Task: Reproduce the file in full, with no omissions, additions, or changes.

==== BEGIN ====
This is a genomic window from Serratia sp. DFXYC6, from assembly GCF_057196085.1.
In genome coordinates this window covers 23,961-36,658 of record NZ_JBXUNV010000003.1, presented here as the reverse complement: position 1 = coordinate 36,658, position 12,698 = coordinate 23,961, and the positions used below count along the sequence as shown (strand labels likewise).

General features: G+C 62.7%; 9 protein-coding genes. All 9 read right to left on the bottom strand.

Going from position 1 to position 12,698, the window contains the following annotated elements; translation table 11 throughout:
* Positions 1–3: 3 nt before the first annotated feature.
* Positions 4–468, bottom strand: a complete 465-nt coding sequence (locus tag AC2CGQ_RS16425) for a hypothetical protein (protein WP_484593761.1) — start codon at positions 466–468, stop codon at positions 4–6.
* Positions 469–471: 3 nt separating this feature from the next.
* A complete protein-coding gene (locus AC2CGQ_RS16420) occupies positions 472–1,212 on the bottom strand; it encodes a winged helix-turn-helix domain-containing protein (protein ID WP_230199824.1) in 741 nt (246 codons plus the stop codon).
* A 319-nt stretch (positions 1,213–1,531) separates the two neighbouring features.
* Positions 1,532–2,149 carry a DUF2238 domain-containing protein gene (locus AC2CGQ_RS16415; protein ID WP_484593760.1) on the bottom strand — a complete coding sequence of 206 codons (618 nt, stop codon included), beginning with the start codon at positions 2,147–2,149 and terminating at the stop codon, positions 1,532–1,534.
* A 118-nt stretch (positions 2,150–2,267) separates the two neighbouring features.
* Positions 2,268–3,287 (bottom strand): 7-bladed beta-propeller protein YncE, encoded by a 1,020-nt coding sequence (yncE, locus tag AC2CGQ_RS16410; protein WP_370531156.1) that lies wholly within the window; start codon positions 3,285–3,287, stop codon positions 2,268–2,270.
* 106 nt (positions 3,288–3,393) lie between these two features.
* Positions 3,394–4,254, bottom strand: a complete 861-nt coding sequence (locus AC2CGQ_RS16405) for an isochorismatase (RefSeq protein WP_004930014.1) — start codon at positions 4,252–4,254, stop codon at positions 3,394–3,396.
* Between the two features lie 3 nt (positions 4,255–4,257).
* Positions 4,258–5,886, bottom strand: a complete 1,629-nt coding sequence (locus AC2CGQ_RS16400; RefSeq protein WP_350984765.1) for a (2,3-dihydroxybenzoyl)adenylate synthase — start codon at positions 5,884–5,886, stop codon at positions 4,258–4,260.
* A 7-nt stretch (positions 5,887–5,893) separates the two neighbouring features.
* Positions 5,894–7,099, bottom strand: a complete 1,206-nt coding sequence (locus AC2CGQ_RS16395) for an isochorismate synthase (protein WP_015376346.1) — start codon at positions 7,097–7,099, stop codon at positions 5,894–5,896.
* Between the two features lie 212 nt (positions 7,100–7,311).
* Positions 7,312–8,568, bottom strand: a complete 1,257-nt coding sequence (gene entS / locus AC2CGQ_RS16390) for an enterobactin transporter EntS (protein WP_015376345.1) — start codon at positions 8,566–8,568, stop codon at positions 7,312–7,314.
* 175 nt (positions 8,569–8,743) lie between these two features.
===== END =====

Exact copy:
This is a genomic window from Serratia sp. DFXYC6, from assembly GCF_057196085.1.
In genome coordinates this window covers 23,961-36,658 of record NZ_JBXUNV010000003.1, presented here as the reverse complement: position 1 = coordinate 36,658, position 12,698 = coordinate 23,961, and the positions used below count along the sequence as shown (strand labels likewise).

General features: G+C 62.7%; 9 protein-coding genes. All 9 read right to left on the bottom strand.

Going from position 1 to position 12,698, the window contains the following annotated elements; translation table 11 throughout:
* Positions 1–3: 3 nt before the first annotated feature.
* Positions 4–468, bottom strand: a complete 465-nt coding sequence (locus tag AC2CGQ_RS16425) for a hypothetical protein (protein WP_484593761.1) — start codon at positions 466–468, stop codon at positions 4–6.
* Positions 469–471: 3 nt separating this feature from the next.
* A complete protein-coding gene (locus AC2CGQ_RS16420) occupies positions 472–1,212 on the bottom strand; it encodes a winged helix-turn-helix domain-containing protein (protein ID WP_230199824.1) in 741 nt (246 codons plus the stop codon).
* A 319-nt stretch (positions 1,213–1,531) separates the two neighbouring features.
* Positions 1,532–2,149 carry a DUF2238 domain-containing protein gene (locus AC2CGQ_RS16415; protein ID WP_484593760.1) on the bottom strand — a complete coding sequence of 206 codons (618 nt, stop codon included), beginning with the start codon at positions 2,147–2,149 and terminating at the stop codon, positions 1,532–1,534.
* A 118-nt stretch (positions 2,150–2,267) separates the two neighbouring features.
* Positions 2,268–3,287 (bottom strand): 7-bladed beta-propeller protein YncE, encoded by a 1,020-nt coding sequence (yncE, locus tag AC2CGQ_RS16410; protein WP_370531156.1) that lies wholly within the window; start codon positions 3,285–3,287, stop codon positions 2,268–2,270.
* 106 nt (positions 3,288–3,393) lie between these two features.
* Positions 3,394–4,254, bottom strand: a complete 861-nt coding sequence (locus AC2CGQ_RS16405) for an isochorismatase (RefSeq protein WP_004930014.1) — start codon at positions 4,252–4,254, stop codon at positions 3,394–3,396.
* Between the two features lie 3 nt (positions 4,255–4,257).
* Positions 4,258–5,886, bottom strand: a complete 1,629-nt coding sequence (locus AC2CGQ_RS16400; RefSeq protein WP_350984765.1) for a (2,3-dihydroxybenzoyl)adenylate synthase — start codon at positions 5,884–5,886, stop codon at positions 4,258–4,260.
* A 7-nt stretch (positions 5,887–5,893) separates the two neighbouring features.
* Positions 5,894–7,099, bottom strand: a complete 1,206-nt coding sequence (locus AC2CGQ_RS16395) for an isochorismate synthase (protein WP_015376346.1) — start codon at positions 7,097–7,099, stop codon at positions 5,894–5,896.
* Between the two features lie 212 nt (positions 7,100–7,311).
* Positions 7,312–8,568, bottom strand: a complete 1,257-nt coding sequence (gene entS / locus AC2CGQ_RS16390) for an enterobactin transporter EntS (protein WP_015376345.1) — start codon at positions 8,566–8,568, stop codon at positions 7,312–7,314.
* 175 nt (positions 8,569–8,743) lie between these two features.